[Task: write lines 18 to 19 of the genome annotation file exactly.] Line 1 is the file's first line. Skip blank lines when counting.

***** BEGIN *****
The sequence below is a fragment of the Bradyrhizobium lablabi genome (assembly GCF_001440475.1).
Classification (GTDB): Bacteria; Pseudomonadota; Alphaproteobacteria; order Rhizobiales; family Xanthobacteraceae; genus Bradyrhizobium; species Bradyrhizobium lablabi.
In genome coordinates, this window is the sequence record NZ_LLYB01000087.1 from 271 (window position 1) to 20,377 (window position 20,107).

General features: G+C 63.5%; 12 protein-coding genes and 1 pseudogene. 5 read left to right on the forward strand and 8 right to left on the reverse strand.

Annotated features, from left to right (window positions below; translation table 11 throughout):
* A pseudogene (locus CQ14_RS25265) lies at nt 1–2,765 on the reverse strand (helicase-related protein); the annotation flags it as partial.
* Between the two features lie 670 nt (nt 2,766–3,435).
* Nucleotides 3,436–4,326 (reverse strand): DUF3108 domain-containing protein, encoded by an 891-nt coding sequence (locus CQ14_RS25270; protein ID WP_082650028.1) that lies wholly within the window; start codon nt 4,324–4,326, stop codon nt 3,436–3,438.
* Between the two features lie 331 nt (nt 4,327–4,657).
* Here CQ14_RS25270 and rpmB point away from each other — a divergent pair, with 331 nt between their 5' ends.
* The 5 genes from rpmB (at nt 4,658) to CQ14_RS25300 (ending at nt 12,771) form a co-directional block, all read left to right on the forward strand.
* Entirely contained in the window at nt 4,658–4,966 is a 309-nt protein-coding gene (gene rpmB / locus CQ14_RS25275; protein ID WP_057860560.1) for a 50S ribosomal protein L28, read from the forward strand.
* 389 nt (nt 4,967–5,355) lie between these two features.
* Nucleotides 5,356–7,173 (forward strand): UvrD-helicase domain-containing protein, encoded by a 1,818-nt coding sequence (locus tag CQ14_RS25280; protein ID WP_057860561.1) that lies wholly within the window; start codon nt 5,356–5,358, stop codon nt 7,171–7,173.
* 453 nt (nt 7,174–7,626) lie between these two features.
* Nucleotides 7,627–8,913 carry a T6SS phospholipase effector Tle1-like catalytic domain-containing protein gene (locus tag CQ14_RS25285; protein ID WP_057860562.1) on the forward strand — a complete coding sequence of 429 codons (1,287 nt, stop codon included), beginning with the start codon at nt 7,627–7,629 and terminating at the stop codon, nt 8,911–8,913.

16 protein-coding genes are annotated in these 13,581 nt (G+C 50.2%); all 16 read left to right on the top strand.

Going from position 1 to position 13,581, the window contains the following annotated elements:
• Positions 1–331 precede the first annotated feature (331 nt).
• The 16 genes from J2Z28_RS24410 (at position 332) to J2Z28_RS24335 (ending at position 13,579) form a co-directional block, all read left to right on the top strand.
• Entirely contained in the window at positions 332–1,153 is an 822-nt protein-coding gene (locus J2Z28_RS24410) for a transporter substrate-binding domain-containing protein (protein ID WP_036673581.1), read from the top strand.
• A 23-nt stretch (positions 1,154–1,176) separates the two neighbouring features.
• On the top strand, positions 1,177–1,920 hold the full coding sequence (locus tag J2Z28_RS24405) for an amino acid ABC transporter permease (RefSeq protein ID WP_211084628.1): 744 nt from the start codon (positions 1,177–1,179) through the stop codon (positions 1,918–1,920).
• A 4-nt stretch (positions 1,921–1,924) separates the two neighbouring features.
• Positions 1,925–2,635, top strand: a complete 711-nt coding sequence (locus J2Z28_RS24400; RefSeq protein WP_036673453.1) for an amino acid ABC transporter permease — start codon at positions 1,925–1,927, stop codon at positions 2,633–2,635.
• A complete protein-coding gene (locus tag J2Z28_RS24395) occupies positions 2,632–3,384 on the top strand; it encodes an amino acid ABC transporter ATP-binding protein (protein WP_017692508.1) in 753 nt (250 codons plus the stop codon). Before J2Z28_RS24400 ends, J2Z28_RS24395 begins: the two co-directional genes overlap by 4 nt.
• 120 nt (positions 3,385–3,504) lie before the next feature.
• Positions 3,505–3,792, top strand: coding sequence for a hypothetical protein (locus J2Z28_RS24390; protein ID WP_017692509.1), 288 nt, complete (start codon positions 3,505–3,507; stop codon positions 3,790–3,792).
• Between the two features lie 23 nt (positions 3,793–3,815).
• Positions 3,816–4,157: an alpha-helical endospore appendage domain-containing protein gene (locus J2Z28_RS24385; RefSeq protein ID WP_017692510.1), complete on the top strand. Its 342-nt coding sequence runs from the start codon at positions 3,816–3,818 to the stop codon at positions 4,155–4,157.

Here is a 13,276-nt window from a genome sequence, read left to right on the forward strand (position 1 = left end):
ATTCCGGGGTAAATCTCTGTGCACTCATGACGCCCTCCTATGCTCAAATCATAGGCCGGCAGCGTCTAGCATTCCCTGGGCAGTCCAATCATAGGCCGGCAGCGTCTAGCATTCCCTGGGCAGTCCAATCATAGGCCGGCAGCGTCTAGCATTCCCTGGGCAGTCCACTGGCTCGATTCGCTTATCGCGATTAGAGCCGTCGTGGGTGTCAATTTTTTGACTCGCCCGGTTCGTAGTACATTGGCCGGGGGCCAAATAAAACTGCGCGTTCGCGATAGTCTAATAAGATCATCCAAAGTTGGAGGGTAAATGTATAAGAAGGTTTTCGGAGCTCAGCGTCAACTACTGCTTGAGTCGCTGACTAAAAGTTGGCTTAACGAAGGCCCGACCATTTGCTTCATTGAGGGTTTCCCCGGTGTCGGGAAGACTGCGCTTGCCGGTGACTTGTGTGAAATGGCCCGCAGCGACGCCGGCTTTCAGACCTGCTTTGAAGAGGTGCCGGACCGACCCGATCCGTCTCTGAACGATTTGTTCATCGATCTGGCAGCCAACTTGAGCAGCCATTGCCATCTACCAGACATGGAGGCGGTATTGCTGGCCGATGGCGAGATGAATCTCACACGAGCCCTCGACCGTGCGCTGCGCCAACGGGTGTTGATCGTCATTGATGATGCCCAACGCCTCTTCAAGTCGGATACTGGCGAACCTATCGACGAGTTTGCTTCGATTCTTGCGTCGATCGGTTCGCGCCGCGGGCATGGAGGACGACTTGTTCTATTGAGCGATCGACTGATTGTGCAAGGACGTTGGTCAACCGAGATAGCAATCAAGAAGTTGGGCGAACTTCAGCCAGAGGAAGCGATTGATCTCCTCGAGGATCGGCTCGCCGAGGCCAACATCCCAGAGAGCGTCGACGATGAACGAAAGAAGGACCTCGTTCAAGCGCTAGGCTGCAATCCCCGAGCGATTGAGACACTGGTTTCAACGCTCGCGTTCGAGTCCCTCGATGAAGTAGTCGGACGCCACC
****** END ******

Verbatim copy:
Going from position 1 to position 13,581, the window contains the following annotated elements:
• Positions 1–331 precede the first annotated feature (331 nt).